About Dr. Anne Hilty
Dr. Anne Hilty is a Cultural Health Psychologist with a focus on the interplay of Eastern and Western theories of mental health as well as the mind-body connection. Her grounding is in the fields of cultural, transpersonal, and health psychology; she is additionally influenced by classical Chinese medicine, somatic psychology, and Asian shamanic traditions. Originally from the city of New York, Dr. Hilty lives on bucolic Jeju Island in South Korea, having previously lived in Seoul and Hong Kong.
Latest Posts by Dr. Anne Hilty
Jeju Sin-gwa-se-gut, or first ritual of the new (lunar) year, is held to honor a village’s patron gods; the shaman entreats the gods for a propitious year, performs divination to receive the gods’ response, and facilitates a blessing for the village leaders. Devotees bring bountiful offerings which typically include fruit (three colors: apple, pear, and orange are common), grilled fish, a bowl of rice or stack of glutinous rice cakes, and a hard-boiled egg, as well as libation.
Songdang Village ritual, Shaman Jung Tae-jin presiding.
Songdang villagers’ offerings, beneath spirit-tree and before spirit-house.Waheul Village ritual, Shaman Kim Sun Ok presiding.
Blessing the leaders of Waheul Village.Offerings of Waheul villagers.
The stage is set: Ipchun altar, prior to ritual, paper art of traditional figures in background beneath Jeju’s oldest (1448) and most significant building, Gwandeokjeong (National Treasure No. 322).
Shaman Suh Sun Sil (left) welcomes “Ja Cheong Bi, Earth Goddess” (right) in a dramatic portrayal of the goddess’ gift of 6 grains to the Jeju people.
Shaman Suh Sun Sil with supporting shamans and devotees in the background.
Yongnuni Oreum, thought to look like a dragon at rest, is a beautiful volcanic crater with soft ridges. This oreum [volcanic cone, in Jeju dialect], 247.8 meters high, is a good place to go trekking up along gentle ridges and takes only half an hour to walk the circumference. While walking along the rolling hills and soft curves of the oreum, you may feel as though you are playing hide-and-seek with other oreums peeking out beyond the opposite ridge. You may walk down to the bottom of the crater from which the oreum is viewed as waves of soft curves. The coziness within it is like being in a mother’s arms.
Yongnuni Oreum is many people’s favorite, for example, the late photographer Younggap Kim who wandered throughout the island’s mid-mountain grasslands with the wind; his works are now permanently installed in his gallery known as DOMOAK which was transformed from an abandoned primary school in a farming village. He lived with a primitive feeling of loneliness and bottomless longing while dedicating himself to capturing every momentary beauty of nature – a combination of light, wind, color, temperature and moisture – and his works present a set of variations on the theme of nature, a full of wonder and mystery.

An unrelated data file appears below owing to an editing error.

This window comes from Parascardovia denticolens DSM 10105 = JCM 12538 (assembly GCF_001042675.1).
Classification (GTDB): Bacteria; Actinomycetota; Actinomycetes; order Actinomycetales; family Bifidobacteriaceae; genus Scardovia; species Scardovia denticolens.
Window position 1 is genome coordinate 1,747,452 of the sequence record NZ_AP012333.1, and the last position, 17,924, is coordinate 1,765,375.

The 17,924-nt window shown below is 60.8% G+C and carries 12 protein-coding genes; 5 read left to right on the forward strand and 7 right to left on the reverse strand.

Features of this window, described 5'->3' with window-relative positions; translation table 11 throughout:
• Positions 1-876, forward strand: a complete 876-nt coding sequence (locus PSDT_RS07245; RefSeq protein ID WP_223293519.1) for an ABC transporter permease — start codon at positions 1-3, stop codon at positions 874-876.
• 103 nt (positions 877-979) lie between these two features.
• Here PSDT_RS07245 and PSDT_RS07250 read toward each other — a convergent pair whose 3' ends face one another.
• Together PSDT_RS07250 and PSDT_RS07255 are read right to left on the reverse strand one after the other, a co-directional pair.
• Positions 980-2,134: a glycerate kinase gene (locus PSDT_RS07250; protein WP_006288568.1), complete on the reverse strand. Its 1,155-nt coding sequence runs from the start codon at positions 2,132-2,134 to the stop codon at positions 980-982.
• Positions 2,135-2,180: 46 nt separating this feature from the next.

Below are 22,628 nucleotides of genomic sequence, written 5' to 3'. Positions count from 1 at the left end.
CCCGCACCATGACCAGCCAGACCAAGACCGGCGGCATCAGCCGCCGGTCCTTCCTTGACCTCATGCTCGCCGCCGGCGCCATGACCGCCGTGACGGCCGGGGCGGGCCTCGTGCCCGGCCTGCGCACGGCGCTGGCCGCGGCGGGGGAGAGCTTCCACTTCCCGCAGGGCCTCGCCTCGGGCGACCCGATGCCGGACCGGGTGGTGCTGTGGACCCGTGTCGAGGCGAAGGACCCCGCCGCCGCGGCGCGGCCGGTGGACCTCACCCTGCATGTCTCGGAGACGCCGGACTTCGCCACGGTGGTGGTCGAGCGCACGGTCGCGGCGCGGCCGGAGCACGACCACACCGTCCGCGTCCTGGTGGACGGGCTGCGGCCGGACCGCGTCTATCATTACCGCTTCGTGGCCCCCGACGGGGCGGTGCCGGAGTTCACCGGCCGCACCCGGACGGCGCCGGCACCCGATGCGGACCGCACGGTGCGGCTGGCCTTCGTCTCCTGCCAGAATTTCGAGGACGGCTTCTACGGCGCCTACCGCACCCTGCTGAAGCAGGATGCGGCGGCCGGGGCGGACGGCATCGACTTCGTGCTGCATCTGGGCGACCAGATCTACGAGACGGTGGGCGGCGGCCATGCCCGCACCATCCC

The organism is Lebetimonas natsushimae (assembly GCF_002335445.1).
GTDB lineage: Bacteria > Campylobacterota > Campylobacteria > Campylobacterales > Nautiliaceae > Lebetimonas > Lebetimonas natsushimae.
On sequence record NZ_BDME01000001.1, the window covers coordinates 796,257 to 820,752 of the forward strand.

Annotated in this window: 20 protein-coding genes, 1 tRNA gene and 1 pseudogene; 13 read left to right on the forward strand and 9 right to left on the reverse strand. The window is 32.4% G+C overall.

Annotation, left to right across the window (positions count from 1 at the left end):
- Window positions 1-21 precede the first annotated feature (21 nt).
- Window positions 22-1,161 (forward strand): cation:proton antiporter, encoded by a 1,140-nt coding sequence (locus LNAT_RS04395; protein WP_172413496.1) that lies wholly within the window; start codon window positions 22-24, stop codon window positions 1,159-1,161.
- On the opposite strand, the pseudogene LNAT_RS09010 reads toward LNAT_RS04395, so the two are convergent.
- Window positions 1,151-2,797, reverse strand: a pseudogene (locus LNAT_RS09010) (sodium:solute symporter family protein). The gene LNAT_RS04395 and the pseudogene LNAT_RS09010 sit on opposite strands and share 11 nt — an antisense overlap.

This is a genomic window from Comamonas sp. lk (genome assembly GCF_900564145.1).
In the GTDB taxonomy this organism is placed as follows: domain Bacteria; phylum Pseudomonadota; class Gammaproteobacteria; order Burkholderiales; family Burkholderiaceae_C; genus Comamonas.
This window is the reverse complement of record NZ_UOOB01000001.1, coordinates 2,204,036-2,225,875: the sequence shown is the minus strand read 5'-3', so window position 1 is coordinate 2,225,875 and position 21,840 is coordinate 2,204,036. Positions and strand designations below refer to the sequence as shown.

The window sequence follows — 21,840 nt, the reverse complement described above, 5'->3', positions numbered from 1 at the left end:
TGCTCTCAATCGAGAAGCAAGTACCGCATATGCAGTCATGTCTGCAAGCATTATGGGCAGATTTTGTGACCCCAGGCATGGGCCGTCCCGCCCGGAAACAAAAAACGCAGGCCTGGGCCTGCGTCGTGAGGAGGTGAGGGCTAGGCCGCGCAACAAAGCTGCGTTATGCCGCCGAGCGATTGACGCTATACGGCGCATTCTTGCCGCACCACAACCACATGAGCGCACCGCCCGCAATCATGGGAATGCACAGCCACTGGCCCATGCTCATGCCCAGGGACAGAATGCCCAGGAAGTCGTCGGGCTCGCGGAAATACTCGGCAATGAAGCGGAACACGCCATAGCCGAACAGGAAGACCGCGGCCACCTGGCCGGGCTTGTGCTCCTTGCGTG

We meet and are thrilled with such nature of Jeju at Yongnuni Oreum.
Gotjawal (“goht-jah-wahl” – in Jeju dialect, meaning “forest” and “rubble”) is one of the more unique and mysterious features of Jeju, for centuries deeply significant to the island’s people.
Densely forested regions over rocky volcanic soil, these areas provide both an oxygen-carbon dioxide exchange to purify the air and an aquifer system to purify, recharge, and control the flow of fresh water. Numerous plants traditionally used for medicine grow here, along with a variety of edible greens, roots and fungi, and wild fruits. Game was once hunted and trapped in gotjawal areas, including pheasant, boar, deer, and badger; wood was gathered as firewood and building material, and kilns erected for the making of pottery and charcoal. In all, gotjawal provided the basic necessities of life.
Refusing to be tamed, however, this bramble – called ‘wasteland’ by would-be developers – is unsuitable for residence or agriculture. Providing a rich and safe pasture for horse and cattle grazing, it is rife with low stone walls once containing livestock and marking boundaries. A slash-and-burn style of small-field farming was possible and popular, which, coupled with the need for wood and making of charcoal, replaced old-growth with secondary trees.
These mid-mountain regions of Jeju, 200-600m above sea level, represent an astonishing biodiversity and a unique landscape, including volcanic sinkholes and vents which regulate the temperature and allow for plant varieties of both northern and southern hemispheres. Development, however, has removed great swaths of this forested land. Government and civic initiatives to protect these areas are underway; in 2012, at the World Conservation Congress [WCC] of the International Union for Conservation of Nature [IUCN], held on Jeju, an international resolution was passed for their conservation.
Gotjawal, a giver of life, magical and mysterious – under threat, and in need of protection.
In the dead of winter, take heart: spring is not far away.
Ipchun, one of 24 seasonal divisions by the lunisolar calendar, marks the onset of spring. On Jeju, people traditionally celebrated it primarily by affixing a handwritten poster, ‘Ipchun-daegil’, to the main gate of the house to wish that the day bring great luck.
Historic record establishes that Ipchun Gut [shamanistic ritual] was held on the day to ask the gods for both wellbeing of the people and prosperity of the island for the year. This tradition died out in 1925 during Japanese occupation period; however, it was revived in 1999 with the inception of the Tamnaguk Ipchun Gutnori festival, now an annual event.